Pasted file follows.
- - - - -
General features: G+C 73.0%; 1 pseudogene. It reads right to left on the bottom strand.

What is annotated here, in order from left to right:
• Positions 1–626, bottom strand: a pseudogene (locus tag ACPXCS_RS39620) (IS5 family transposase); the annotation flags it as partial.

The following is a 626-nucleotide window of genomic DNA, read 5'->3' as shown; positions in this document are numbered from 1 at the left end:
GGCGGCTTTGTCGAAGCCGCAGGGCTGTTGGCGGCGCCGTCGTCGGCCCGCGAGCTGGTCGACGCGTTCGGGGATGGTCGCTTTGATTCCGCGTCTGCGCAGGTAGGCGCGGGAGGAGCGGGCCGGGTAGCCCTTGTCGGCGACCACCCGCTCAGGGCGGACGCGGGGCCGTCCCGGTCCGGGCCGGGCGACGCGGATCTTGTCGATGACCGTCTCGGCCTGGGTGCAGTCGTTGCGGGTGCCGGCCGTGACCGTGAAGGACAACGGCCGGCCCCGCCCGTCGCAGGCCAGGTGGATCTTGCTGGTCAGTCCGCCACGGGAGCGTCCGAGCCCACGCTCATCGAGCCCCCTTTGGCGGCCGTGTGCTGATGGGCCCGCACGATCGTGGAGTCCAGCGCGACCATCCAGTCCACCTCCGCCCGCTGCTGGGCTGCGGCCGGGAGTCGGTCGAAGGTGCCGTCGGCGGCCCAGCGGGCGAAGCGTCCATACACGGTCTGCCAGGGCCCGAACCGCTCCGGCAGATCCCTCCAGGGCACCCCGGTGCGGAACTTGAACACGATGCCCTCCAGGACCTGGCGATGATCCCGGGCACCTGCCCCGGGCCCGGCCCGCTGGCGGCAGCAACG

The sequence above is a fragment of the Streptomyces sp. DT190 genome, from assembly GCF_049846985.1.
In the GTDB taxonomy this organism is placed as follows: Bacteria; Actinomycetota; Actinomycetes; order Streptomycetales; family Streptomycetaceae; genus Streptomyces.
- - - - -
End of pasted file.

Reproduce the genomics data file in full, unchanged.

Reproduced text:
General features: G+C 73.0%; 1 pseudogene. It reads right to left on the bottom strand.

What is annotated here, in order from left to right:
• Positions 1–626, bottom strand: a pseudogene (locus tag ACPXCS_RS39620) (IS5 family transposase); the annotation flags it as partial.

The following is a 626-nucleotide window of genomic DNA, read 5'->3' as shown; positions in this document are numbered from 1 at the left end:
GGCGGCTTTGTCGAAGCCGCAGGGCTGTTGGCGGCGCCGTCGTCGGCCCGCGAGCTGGTCGACGCGTTCGGGGATGGTCGCTTTGATTCCGCGTCTGCGCAGGTAGGCGCGGGAGGAGCGGGCCGGGTAGCCCTTGTCGGCGACCACCCGCTCAGGGCGGACGCGGGGCCGTCCCGGTCCGGGCCGGGCGACGCGGATCTTGTCGATGACCGTCTCGGCCTGGGTGCAGTCGTTGCGGGTGCCGGCCGTGACCGTGAAGGACAACGGCCGGCCCCGCCCGTCGCAGGCCAGGTGGATCTTGCTGGTCAGTCCGCCACGGGAGCGTCCGAGCCCACGCTCATCGAGCCCCCTTTGGCGGCCGTGTGCTGATGGGCCCGCACGATCGTGGAGTCCAGCGCGACCATCCAGTCCACCTCCGCCCGCTGCTGGGCTGCGGCCGGGAGTCGGTCGAAGGTGCCGTCGGCGGCCCAGCGGGCGAAGCGTCCATACACGGTCTGCCAGGGCCCGAACCGCTCCGGCAGATCCCTCCAGGGCACCCCGGTGCGGAACTTGAACACGATGCCCTCCAGGACCTGGCGATGATCCCGGGCACCTGCCCCGGGCCCGGCCCGCTGGCGGCAGCAACG

The sequence above is a fragment of the Streptomyces sp. DT190 genome, from assembly GCF_049846985.1.
In the GTDB taxonomy this organism is placed as follows: Bacteria; Actinomycetota; Actinomycetes; order Streptomycetales; family Streptomycetaceae; genus Streptomyces.